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Monday, August 31, 2015

Mystified By BurgerFi's Small-Fry Burger

BURGERFI
Hot Dogs, American (Traditional), Burgers
918 Massachusetts Street
Lawrence, KS 66044

Phone: (785) 856-0824
Web: BurgerFi.com
Prices: $$$$


Reviews I had read were mixed, but having been out of the country since they opened, I had to give them a shot. Here is the low-down ...

Pros

1) Clean, inviting atmosphere

2) Prices seemed reasonable at first glance

3) Service was friendly and efficient 

4) Burgers, fries, and onion rings tasted great

5) Beer special, $2 for a cup of IPA, was a bargain

6) Bathrooms were clean


Cons

1) $27, not including $4 for the beer, is not exactly cheap for two burgers, a small order of fries and small onion rings

2) My $10 burger was ridiculously small, somewhere between a White Castle "Slider" and a McDonald's double cheeseburger


If you pay $10 for a burger, you should expect to need both hands to eat it. Mine was a one-hander and, other than Whitey One-Bites, the smallest hamburger I have ever seen. Unfortunately, the two cons overshadow the six pros in this case and, therefore ...


CombatCritic Gives BurgerFi A Middle Of The Road 5 Out Of 10 Bombs ... More Bombs Are Better!




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Title: Mystified By BurgerFi's Small-Fry Burger

Key Words: BURGERFI, burger, fi, hamburger, french, fry, onion, rings, Massachusetts, street, Mass, Lawrence, Kansas, CombatCritic, TravelValue, travel, value, restaurant, menu, review, Yelp, TripAdvisor

Sunday, August 30, 2015

Exceptional Northern Italian Cuisine Plus Moderate Prices Equals A "Decent Value"

Lidia's Italy
101 W 22nd St
Kansas City, MO 64108
Phone number (816) 221-3722
Website: lidias-kc.com
Prices: $$$$


We have been going to Lidia's since we moved to Kansas City in 2008 and have never been disappointed. Whether ordering ala carte from the menu or enjoying their fabulous Sunday brunch, the food is always consistent and delicious although a bit pricey.

Antipasti (appetizers) range from $7.50 to $14.00 and include traditional favorites like "frico" (cheese crisp - $12.50), "cozze" (mussels - $12.00), "arancini" (deep fried risotto balls - $12.00), and "pappa al pomodoro" ( a Tuscan tomato and bread soup - $7.50). The frico, for example, is delicious with crispy cheese (usually a higher-fat hard cheeses like Montasio or Asiago) baked in the oven with various decadent ingredients, having originated in the Friuli region of Italy.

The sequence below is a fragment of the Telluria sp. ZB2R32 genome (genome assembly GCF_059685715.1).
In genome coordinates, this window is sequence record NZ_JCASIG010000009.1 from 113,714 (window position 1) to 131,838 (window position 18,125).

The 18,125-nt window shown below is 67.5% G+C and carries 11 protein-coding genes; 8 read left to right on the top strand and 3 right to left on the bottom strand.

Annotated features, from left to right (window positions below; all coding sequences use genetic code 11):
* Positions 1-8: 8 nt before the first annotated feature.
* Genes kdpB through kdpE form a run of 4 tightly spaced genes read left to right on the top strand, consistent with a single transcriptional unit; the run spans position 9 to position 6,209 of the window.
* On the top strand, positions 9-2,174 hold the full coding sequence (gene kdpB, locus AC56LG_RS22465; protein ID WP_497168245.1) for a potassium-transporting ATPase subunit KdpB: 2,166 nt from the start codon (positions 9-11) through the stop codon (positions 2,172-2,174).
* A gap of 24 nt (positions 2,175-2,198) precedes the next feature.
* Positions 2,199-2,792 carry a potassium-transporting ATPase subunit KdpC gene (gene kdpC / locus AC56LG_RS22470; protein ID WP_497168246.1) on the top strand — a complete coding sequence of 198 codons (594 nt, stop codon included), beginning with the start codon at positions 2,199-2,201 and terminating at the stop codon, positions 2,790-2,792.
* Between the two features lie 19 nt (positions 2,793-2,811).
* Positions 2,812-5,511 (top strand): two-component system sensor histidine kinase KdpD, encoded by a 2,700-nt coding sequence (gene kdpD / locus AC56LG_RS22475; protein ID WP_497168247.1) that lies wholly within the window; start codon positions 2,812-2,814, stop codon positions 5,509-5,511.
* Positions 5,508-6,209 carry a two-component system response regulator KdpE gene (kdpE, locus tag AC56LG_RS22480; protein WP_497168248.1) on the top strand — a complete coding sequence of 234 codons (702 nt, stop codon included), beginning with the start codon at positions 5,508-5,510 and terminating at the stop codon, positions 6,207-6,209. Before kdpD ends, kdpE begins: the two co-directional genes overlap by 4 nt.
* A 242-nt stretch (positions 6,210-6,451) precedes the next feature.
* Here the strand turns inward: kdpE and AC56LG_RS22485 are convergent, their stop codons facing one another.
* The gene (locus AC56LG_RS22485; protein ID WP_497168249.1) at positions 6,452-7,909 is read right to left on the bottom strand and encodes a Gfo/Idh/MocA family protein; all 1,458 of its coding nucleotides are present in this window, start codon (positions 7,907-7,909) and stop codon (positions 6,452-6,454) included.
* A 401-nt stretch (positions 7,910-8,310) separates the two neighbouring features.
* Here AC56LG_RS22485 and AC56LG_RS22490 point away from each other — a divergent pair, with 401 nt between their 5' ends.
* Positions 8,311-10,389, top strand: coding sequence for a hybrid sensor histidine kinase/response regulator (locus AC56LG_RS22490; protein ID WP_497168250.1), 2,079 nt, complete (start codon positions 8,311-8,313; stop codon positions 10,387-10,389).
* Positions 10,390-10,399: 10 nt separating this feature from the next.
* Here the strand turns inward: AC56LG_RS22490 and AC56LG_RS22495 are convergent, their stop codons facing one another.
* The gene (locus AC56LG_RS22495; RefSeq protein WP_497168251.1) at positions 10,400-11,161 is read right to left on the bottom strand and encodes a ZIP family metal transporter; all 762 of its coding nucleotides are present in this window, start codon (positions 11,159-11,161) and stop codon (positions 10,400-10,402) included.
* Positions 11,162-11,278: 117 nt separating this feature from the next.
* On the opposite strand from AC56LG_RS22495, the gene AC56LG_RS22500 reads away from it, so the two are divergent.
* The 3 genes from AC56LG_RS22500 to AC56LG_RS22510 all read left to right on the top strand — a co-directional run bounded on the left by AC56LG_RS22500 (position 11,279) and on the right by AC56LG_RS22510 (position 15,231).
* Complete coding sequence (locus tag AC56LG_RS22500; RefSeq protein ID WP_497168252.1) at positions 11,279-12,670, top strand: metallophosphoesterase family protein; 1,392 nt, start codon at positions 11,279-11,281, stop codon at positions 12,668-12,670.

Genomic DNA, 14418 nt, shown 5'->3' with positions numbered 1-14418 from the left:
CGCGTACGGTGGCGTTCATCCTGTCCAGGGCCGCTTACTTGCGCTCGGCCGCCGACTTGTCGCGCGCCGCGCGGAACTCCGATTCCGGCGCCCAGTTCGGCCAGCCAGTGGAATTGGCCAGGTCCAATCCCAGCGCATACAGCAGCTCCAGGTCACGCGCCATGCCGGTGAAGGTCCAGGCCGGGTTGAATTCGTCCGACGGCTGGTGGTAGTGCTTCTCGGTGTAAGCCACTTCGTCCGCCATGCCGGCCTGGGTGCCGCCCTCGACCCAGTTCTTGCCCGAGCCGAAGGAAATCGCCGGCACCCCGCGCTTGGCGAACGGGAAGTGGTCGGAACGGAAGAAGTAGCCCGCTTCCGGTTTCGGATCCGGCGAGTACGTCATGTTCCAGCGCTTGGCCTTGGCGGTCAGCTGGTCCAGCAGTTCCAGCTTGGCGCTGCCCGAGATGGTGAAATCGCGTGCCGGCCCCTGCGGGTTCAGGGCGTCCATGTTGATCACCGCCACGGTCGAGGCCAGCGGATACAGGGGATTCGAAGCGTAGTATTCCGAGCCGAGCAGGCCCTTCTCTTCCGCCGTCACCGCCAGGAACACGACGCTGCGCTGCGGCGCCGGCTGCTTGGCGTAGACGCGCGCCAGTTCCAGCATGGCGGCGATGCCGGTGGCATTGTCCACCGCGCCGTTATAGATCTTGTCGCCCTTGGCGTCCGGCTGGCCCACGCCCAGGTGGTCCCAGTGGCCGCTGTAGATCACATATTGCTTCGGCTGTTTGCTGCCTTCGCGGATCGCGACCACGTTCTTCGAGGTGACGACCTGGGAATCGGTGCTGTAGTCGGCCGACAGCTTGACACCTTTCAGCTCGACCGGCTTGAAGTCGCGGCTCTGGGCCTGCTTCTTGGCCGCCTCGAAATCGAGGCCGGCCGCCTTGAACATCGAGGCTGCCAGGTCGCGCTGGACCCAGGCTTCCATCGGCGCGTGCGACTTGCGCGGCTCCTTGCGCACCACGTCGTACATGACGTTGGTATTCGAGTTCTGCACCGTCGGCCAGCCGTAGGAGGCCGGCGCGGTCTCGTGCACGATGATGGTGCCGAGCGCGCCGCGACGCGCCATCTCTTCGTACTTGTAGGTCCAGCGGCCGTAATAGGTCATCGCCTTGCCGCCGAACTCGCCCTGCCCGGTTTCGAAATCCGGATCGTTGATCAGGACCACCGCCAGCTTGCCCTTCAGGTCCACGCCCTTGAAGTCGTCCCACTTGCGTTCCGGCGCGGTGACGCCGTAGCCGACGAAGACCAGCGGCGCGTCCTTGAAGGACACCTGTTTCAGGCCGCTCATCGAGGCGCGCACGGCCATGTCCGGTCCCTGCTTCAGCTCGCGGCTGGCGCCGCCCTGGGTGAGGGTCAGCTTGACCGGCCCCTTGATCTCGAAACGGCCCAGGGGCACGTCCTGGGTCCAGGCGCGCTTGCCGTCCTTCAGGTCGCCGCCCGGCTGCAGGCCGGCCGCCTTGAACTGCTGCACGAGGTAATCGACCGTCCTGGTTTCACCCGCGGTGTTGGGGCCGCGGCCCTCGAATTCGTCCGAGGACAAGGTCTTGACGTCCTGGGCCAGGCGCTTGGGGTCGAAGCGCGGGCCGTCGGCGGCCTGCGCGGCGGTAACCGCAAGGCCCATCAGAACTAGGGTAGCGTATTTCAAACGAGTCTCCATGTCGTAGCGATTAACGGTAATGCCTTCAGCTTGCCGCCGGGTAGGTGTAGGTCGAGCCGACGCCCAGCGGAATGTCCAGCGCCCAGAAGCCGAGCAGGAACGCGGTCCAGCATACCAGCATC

Insalate (salads) are normally ordered along with the main course (secondo) when dining in Italy and are not "meal size" as you will find in the United States. At Lidia's they range from $8.00 to $12.50, but I cannot comment on them as I have never ordered one because, other than the Caprese salad - one of my favorites, you should not come to restaurant like Lidia's unless you plan on focusing on pasta and meat/seafood dishes, all of which are quite filling.

Ranging from $17.00 (canneloni) to $22.00 (pasta trio), the prices for their "primi" (first courses - pastas) are Lidia's "Best Value", especially their "pasta trio" which my wife and I have had on numerous occasions. This "all you can eat" medley of three pastas changes daily and includes three different selections (fettucine, penne, ravioli, etc.), each with its own sauce (butter and sage, amatriciana, and other favorites). Servers come around with a large plate of each, giving you as much or as little as you desire so you can sample all three before deciding on which one (or three) you want more of. You can add a caesar salad and choice of dessert for an additional $13, but I would not waste my money and recommend enjoying as much pasta as you can eat instead.

The meat and seafood (secondi) dishes are not cheap at $21 for the lemon chicken to $49.50 for the bone-in rib eye steak, but if you like a traditional Italian meal with antipasto, primo and secondo, you will not be disappointed ... you will, however, be bursting at the seams! Secondi at Lidia's, unlike restaurants in Italy, are accompanied by "contorni" (vegetables and potatoes), making a full meal if you prefer meat and potatoes over pasta. My favorite used to be their "involtini di manzo", rolled beef scallops with pickle, vegetables and mustard (a Northern Italian recipe), accompanied by mashed potatoes, but it has not been on the menu lately.